Three generations of ranchers mix family with business
For the cattle jugglers of Gordon, Nebraska, the competition is fierce — but so is the love.
At Krebs Ranch, settled on the grassy dunes of the Nebraska Sandhills, there’s a lot of people and cattle sharing space. Three generations of Krebs work side-by-side in a sea of Angus, Hereford, Charolais and Simmentals — with a little bit of this, that and the other thrown into the mix.
Known for their Angus seedstock, the Krebs’ mixed cattle collection began when generation No. 3 entered the arena.
“My kids will show anything I want to put a halter on,” said Ty Krebs, son of first-generation Krebs Ranch owners, Eldon and Louisa Krebs. “Last year, my kids wanted to branch out and do something different. We’ve acquired some crossbreeds, so the kids can do what they want and get more involved, too.”
They say variety is the spice of life, but for the Krebs, variety may just be the ingredient they needed to keep things cordial.
“Between my three, it is very highly competitive. No matter how we do at a show, somebody’s got a quiet ride back home,” Ty said, chuckling softly. “Somebody’s usually mad at the end of the day.”
Fortunately for Ty and his three kids — Sage, 15, Kynsleigh, 11, and Kashlynn, 10 — Ty’s sister, Kami Scott, and her two kids — Louisa Payton, 9, and Harper, 7 — bleed the blackest blood of Angus lovers. With the Krebs kids more focused on Herefords and crossbreeds, the cousins don’t often go head-to-head in the show ring.
The showmanship arena can get a little dicey at times, it’s true. But love of family always wins out.
“I think anybody who knows our family would know that competitiveness runs pretty deep,” Kami said with warm laughter. “But we’re also each other’s biggest cheerleaders.”
Having so many kids growing up together on the ranch, with one just as equally passionate about cattle as the next, is a dream for Ty and Kami, who were raised the exact same way. It does come with hurdles, most of which the brother-sister team and their spouses — Ty’s wife, Kaleigh, and Kami’s husband, Jake — have learned to navigate, like keeping siblings on opposite sides of the chute if one isn’t doing exactly what the other thinks they should.
There’s plenty of shiny moments though, like when all three of Ty’s kids jump at the chance to calve in the middle of the night together.
“I think it’s because they get to stay up and watch TV … eat cookies and stuff,” he jested, making his sister laugh in agreement.
With so many different breeds of cattle on the ranch now, the distance has increased a bit. The Krebs and Scott families often go to different livestock shows, and they tend their show calves in numerous spots around the acreage. But when they all come together to work or show at an event, Kami attested — it’s entertaining.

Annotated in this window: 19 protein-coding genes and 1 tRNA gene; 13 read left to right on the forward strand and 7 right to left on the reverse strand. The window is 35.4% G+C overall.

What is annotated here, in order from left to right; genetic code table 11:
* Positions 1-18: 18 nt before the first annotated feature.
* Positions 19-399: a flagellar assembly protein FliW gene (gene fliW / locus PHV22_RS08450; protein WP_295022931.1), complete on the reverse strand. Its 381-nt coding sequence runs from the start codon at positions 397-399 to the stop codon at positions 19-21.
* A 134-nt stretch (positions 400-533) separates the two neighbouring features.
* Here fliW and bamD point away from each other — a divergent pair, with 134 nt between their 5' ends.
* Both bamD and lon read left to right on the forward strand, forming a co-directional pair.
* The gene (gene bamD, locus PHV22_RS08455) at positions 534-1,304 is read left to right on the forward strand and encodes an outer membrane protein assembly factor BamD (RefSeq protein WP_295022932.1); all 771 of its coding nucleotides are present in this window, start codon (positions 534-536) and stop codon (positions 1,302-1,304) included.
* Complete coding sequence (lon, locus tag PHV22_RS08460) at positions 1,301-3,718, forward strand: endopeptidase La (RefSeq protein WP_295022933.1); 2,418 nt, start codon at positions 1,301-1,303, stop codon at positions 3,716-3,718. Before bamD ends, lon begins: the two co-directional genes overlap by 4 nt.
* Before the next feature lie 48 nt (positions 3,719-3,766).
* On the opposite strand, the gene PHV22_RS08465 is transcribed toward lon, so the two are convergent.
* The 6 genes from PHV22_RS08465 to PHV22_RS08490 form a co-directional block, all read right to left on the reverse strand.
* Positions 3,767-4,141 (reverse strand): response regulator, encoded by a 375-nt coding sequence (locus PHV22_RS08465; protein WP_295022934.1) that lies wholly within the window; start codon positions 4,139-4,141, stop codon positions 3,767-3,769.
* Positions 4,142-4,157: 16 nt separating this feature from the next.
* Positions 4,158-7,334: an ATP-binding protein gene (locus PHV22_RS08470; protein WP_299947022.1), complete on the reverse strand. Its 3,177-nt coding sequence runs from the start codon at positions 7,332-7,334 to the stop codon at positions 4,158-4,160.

It’s also a source of pride for her and her big brother — and their parents, who attend every show and event that they possibly can as the proud grandparents.
“We think it’s pretty important that our kids are involved (with the ranch), but in this day and age, it’s more important that they see a family operation and a family business, and the fact that you can keep it through each generation,” Kami explained. “It’s a pretty important lesson for the next generation.”
And the payoff is huge. The blood, sweat and tears shed since Eldon and Louisa began their legacy in 1987 have sewn meaning into the land for their descendants. All three generations live on the ranch and work their separate and combined herds together, all performing an equally important role in the ranch’s success. The same spirit that drives their competition also strengthens their bonds with each other, and with the place they call home.
“(The kids) want to do this, they enjoy it,” Ty said. “They get onto me when I don’t make enough time for their stuff.
“It’s almost humbling, you realize you’re not working for yourself, you’re working for their future, too.”
Ty recalled a conversation he had with his father, years before any of the grandkids were born. Elton was steadfast in his belief that their third generation would one day take the helm at Krebs Ranch.
“I hope they all want to be involved in it,” Ty said. “As a parent, you hope they want to follow in the footsteps you led them down.”
Just as siblings do, Kami picked up where Ty left off, finishing thoughts they’ve likely shared more than a time or two over the years.
“We hope they find something they’re passionate about,” she said, “and if they’re lucky enough that it’s something they can bring back to the family operation, or be excited about, it would just be a blessing.”
Katy Moore can be reached at firstname.lastname@example.org.